3. Time frame: Procrastivity tasks often have a more firm and predictable time frame; there is little doubt how long they will take. Deleting unread e-mails may take 10 minutes, but the same cannot be said for preparing a work presentation.
  4. Task progress: Procrastivity tasks often have a clear measure of a beginning, middle, and end. Lawn mowing starts with removing the mower from the shed, and you’re halfway through when half of the grass blades are cut. It ends with the mower going back in the shed. But a task like studying for a final exam does not have crisp progress points; it’s more difficult to tell if you’re making progress, and how much.

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Preferred procrastivity tasks tend to align with a patient’s own perceived efficacy. They will opt for it even if the activity being avoided may actually take less time and effort.

Harnessing Procrastivity Insights in CBT

With procrastivity pulled apart, clinicians can harness the attributes that draw patients to low-priority tasks in order to create a CBT-based priority task plan that includes behavioral, emotional, and other implementation strategies:

Behavioral Approaches to Productivity

  1. Attach manual, step-by-step descriptions to must-do tasks. This strategy allows the individual to engage steadily and progressively in the priority task. “To study,” therefore, becomes “go to the study station” followed by “remove item from backpack” or “open the document on the computer” and “re-read the last two paragraphs you wrote.”
  2. Lower the bar on progress. This strategy associates the priority task with time, another task, or terrain. This can mean working on the task during commercial breaks only, or focusing on the activity for 600 seconds rather than 10 minutes. The goal of the technique is to make the priority task “do-able” by changing how time around it is conceptualized.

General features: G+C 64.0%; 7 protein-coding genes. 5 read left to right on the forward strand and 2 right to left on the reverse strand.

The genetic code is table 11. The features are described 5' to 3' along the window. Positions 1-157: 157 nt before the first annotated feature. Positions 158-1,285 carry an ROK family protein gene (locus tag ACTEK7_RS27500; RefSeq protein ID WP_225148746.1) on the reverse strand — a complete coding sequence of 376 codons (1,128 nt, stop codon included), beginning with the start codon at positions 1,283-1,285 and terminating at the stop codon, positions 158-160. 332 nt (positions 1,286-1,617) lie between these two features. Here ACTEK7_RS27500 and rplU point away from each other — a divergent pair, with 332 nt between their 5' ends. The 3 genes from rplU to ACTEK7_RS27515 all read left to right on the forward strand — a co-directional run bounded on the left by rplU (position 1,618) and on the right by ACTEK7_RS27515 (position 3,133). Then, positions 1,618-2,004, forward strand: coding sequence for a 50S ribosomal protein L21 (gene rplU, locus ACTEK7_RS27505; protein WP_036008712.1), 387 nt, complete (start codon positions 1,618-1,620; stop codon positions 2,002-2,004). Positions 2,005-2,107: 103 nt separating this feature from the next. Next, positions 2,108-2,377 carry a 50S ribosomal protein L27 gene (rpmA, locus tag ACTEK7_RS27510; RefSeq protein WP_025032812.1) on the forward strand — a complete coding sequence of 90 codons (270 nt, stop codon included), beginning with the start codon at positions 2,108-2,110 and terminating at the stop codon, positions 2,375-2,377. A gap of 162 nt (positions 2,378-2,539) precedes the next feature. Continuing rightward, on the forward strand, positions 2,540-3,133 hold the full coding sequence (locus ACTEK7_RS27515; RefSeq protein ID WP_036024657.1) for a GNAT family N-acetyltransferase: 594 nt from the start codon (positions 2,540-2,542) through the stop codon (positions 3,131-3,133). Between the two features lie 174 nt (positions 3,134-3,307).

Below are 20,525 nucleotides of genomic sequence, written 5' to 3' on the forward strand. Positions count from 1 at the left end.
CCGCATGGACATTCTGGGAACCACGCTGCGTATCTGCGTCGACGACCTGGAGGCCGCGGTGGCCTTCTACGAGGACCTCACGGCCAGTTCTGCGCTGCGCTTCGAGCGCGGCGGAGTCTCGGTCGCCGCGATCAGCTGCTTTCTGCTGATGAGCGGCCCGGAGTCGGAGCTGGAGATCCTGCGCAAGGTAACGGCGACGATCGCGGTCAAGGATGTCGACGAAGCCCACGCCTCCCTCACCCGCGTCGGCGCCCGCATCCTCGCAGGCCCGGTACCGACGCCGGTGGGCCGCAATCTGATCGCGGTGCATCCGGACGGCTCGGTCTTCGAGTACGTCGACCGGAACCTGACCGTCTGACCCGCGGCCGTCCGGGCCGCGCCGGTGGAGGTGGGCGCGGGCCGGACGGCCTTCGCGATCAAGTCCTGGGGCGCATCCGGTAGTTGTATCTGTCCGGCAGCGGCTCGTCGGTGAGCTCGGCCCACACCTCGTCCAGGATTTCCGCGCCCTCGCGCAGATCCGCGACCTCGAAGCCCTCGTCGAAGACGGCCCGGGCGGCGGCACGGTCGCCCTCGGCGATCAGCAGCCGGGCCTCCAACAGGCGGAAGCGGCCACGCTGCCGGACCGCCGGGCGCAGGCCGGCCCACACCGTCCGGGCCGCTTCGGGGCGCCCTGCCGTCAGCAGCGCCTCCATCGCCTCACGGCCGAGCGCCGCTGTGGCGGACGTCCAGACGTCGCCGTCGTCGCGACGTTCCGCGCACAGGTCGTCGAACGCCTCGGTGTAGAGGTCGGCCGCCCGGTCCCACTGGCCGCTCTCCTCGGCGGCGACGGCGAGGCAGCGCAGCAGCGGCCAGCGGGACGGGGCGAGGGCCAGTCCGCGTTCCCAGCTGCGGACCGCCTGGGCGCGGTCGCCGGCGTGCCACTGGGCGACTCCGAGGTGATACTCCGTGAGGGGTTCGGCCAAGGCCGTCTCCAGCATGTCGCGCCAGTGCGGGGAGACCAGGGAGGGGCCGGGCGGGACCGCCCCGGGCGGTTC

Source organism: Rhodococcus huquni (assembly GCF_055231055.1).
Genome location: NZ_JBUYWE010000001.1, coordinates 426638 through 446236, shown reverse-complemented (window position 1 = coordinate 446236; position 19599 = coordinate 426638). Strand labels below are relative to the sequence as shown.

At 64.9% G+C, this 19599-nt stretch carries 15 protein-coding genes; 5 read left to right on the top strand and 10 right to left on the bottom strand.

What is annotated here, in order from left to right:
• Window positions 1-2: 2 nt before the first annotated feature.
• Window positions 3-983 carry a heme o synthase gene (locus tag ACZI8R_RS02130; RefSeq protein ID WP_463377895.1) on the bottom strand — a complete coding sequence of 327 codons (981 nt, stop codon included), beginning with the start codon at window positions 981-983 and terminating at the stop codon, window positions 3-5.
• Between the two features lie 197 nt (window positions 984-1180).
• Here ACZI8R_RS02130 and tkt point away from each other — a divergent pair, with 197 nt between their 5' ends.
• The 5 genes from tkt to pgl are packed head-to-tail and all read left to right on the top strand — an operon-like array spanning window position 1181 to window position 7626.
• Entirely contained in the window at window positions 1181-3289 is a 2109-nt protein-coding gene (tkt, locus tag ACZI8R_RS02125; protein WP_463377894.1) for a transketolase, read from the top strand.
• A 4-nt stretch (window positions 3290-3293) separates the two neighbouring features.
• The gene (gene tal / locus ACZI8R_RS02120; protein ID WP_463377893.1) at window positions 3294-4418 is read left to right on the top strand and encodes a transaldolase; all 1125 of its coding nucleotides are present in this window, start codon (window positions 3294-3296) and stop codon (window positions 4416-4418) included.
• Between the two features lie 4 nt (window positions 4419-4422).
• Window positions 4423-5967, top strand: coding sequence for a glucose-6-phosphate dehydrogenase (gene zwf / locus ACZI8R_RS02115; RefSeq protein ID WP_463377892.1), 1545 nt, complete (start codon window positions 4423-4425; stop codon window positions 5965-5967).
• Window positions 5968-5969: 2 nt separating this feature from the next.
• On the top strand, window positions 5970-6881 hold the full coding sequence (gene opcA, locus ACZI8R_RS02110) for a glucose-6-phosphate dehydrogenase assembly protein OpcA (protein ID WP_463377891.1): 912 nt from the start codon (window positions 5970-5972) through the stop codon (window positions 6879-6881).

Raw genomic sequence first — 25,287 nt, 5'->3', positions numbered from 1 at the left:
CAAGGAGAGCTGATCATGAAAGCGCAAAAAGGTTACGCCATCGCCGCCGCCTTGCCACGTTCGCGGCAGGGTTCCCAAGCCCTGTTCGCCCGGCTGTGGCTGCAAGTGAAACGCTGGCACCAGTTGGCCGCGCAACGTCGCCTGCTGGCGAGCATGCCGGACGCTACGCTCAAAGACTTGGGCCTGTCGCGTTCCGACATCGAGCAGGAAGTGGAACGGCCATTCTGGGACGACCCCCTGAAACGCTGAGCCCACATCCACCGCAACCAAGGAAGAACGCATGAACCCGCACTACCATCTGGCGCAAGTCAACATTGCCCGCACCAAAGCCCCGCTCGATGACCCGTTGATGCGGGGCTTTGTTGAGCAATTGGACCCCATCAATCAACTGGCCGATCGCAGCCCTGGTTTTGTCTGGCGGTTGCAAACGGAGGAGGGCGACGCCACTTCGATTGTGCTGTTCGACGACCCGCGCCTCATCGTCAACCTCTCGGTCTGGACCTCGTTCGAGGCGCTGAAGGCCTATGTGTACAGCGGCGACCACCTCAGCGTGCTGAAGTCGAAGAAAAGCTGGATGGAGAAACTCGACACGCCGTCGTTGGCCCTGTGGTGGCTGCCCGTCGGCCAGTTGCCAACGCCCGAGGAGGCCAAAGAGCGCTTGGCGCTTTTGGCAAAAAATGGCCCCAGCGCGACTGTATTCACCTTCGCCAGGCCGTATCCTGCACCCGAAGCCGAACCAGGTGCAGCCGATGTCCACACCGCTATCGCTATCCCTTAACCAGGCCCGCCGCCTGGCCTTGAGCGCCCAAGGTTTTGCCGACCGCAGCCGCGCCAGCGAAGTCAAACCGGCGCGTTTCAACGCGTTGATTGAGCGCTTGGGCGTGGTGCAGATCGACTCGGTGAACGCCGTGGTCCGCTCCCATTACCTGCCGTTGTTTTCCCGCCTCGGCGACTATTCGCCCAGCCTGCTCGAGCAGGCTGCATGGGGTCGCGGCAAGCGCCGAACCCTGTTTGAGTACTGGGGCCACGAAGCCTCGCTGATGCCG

3. Define time by start and end. The aim in creating a “bounded” work period is to reduce the cognitive load associated with priority tasks for patients. Ambiguous work periods are more overwhelming than the work itself. But having your patient work only until the hourglass (probably the best tool because of the ability to “see” time) needs to be turned over can help.

Emotional Approach to Productivity

  1. Reframe discomfort. Another cognitive reframing technique that helps remind your patients that they do not have to be in the mood to do something in order to do it. Having patients acknowledge their discomfort aloud can also help, as it demonstrates that the feeling isn’t necessarily tied to action.

Implementation Strategies for Productivity

  1. If x then y. Studies show that putting tasks in this structure can help patients develop executive functioning cues. If I can sit at my desk, a patient might say, then I can work on math homework for 10 minutes. The desk may eventually become a visual cue for patients, where they associate it with being able to work for 10 minutes.
  2. Tipping point. Create a plan that helps patients identify and handle points during a task that maintain workflow. This includes the starting point, a method for handling interruptions, and thinking of how to re-engage in a task after a break.

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Russell Ramsay, Ph.D., is a member of the ADDitude ADHD Medical Review Panel.

The content for this article came from J. Russell Ramsay’s “Turning Intentions Into Actions: Implementation-Focused CBT For Adult ADHD” presentation delivered for APSARD’s 2018 Symposium. “Procrastivity” will also be covered in Dr. Ramsay’s forthcoming book, “Rethinking Adult ADHD: Helping Clients Turn Intentions into Action.” (APA).